Printer friendly version
Winemaking enhanced by DNA technology
19 November 2009
Natural Resources Institute Finland
In winemaking, grape juice is turned to wine during the fermentation process by the action of a number of essential beneficial microorganisms –namely bacteria. Sometimes, though, harmful bacteria also populate the fermentation vat, spoiling the wine in the process.
As part of her doctoral research, researcher Lucia Blasco of MTT developed new methods based on DNA identification for rapidly and accurately identifying detrimental lactic acid bacteria and acetic acid bacteria during the earliest stages of the wine fermentation process.
In her study, Blasco worked with different DNA fragments, i.e. probes, which bind themselves to the DNA of detrimental bacteria allowing the detection of whole cells, and so-called specific primers, which are used to replicate bacterial DNA. She applied FISH, PCR and 16S-ARDRA techniques in the DNA identification and compared how effectively bacteria marked with probes, or their DNA, can be identified using these methods.
“The FISH technique, which utilises fluorescence and can be used to directly identify individual bacterial cells in grape juice or wine, proved the most effective,” says Blasco.
Lactic acid bacteria - a key culprit of bitterness and mustiness
Detrimental lactic acid bacteria and acetic acid bacteria can exist on the surface of grapes prior to crushing; the subsequent grape crushing process then increases the propagation potential of these micro-organisms. In addition, harmful bacteria can also contaminate the grape juice via the winemaking equipment and piping.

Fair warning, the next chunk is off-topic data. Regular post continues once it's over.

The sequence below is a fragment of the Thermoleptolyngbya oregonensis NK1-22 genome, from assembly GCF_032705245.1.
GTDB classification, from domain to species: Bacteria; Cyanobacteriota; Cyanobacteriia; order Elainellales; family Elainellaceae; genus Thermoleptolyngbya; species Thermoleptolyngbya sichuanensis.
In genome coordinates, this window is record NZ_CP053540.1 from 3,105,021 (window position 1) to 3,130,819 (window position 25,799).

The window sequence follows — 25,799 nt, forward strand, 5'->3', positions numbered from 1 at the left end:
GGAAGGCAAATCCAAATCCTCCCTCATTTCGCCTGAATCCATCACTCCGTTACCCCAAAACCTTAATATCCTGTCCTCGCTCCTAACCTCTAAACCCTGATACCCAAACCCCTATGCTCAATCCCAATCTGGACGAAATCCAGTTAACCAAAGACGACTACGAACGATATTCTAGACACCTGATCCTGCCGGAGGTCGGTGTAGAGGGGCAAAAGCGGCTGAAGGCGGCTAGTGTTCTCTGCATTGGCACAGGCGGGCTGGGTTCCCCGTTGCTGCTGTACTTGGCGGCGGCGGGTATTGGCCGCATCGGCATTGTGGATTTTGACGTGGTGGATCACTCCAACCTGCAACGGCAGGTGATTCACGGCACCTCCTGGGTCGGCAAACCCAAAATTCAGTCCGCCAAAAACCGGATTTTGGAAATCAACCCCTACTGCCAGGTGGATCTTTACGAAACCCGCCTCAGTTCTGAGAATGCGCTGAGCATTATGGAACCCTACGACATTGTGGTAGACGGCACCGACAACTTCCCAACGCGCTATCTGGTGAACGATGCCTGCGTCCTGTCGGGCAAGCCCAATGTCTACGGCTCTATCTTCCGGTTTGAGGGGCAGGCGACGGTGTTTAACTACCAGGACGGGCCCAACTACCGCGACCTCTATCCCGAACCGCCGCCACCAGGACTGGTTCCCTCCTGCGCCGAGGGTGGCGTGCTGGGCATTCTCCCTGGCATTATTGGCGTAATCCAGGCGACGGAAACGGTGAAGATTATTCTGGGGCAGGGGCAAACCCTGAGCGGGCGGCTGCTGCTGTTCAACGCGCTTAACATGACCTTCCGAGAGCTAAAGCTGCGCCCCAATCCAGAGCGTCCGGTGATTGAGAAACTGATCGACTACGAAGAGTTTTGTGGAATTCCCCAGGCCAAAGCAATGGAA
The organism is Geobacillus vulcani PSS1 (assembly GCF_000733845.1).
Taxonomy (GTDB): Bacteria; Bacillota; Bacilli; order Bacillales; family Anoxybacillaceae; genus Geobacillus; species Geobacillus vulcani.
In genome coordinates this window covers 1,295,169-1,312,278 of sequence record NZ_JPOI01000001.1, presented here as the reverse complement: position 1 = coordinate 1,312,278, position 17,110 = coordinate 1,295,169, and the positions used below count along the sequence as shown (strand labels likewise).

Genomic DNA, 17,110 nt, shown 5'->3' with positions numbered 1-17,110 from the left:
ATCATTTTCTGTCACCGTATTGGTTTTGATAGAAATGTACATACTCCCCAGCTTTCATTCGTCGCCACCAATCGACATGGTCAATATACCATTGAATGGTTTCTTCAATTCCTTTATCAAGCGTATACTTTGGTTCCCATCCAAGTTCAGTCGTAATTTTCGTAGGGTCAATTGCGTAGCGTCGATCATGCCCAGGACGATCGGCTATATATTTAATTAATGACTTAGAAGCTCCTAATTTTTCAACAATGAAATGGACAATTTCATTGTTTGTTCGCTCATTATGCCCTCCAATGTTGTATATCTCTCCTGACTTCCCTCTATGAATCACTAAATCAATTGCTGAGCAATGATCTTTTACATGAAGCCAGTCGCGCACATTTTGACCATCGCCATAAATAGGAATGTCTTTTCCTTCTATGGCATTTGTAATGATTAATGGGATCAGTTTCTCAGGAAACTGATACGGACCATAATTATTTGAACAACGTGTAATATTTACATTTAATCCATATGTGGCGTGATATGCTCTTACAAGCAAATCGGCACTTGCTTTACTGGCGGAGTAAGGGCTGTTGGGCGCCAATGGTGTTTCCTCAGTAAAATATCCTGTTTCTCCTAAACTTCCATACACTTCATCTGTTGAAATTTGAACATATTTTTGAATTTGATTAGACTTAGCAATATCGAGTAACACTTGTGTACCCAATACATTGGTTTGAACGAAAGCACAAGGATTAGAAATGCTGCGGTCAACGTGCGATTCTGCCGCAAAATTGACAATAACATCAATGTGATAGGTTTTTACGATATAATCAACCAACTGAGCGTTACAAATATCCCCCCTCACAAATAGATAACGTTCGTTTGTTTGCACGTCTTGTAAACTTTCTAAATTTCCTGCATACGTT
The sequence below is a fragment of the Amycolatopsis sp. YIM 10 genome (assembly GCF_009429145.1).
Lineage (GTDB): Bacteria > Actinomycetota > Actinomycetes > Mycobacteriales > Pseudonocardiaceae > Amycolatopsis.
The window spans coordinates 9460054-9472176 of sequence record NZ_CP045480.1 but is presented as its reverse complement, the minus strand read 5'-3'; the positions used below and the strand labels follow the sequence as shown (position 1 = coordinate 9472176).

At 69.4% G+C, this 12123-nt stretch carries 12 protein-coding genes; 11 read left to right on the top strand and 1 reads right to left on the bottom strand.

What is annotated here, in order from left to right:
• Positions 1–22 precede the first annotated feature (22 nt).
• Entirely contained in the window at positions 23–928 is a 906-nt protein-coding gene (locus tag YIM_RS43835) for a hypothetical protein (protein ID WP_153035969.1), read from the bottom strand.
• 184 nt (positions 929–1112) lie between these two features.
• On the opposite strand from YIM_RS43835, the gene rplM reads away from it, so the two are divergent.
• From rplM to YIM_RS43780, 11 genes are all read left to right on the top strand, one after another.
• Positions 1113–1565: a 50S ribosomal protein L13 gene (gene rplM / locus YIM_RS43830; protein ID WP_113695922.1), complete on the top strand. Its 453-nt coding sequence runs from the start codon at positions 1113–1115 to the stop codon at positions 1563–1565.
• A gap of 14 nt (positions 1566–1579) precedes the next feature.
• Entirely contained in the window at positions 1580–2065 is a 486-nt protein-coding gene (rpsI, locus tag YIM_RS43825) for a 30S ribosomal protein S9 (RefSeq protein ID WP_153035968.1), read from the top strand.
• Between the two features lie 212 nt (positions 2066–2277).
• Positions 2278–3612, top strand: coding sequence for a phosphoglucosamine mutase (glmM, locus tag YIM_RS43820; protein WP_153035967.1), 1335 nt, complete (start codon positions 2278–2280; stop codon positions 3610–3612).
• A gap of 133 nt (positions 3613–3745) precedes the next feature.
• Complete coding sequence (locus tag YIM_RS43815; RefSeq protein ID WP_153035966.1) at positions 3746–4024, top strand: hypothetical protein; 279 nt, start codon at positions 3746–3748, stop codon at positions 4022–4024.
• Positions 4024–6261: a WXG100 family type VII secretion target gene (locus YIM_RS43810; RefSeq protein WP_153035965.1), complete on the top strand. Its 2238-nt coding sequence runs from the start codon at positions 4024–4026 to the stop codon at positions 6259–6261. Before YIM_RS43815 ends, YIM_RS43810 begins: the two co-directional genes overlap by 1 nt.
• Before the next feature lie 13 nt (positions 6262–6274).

As Blasco points out, some lactic acid bacteria are extremely beneficial to the fermentation process. Others, on the other hand, acidify the wine and give it an undesirably bitter palate and musty odour.
“Harmful lactic acid bacteria can also form biogenic amines in the wine which can cause headaches, allergic reactions and blood pressure fluctuations. At worst, they can be carcinogenic,” explains Blasco.
In turn, acetic acid bacteria spoil the wine by turning it to vinegar.
Keeping the baddies in check
If harmful bacterial cells are identified early enough in the wine, their numbers can be kept to a safe level. Effective control methods include, for example, treatment with sulphur dioxide gas, filtering or covering with an inert gas of the type used in the food industry for food preservation.
The detrimental bacterial DNA identification method developed by the PhD study for use in the wine fermentation process is also suitable for industrial-scale application.
Lucia Blasco’s doctoral thesis “Application of FISH, specific PCR and 16S-ARDRA techniques to study the microbial population associated with the vinification process” was examined on Friday 6 November 2009 at the University of Valencia, Spain.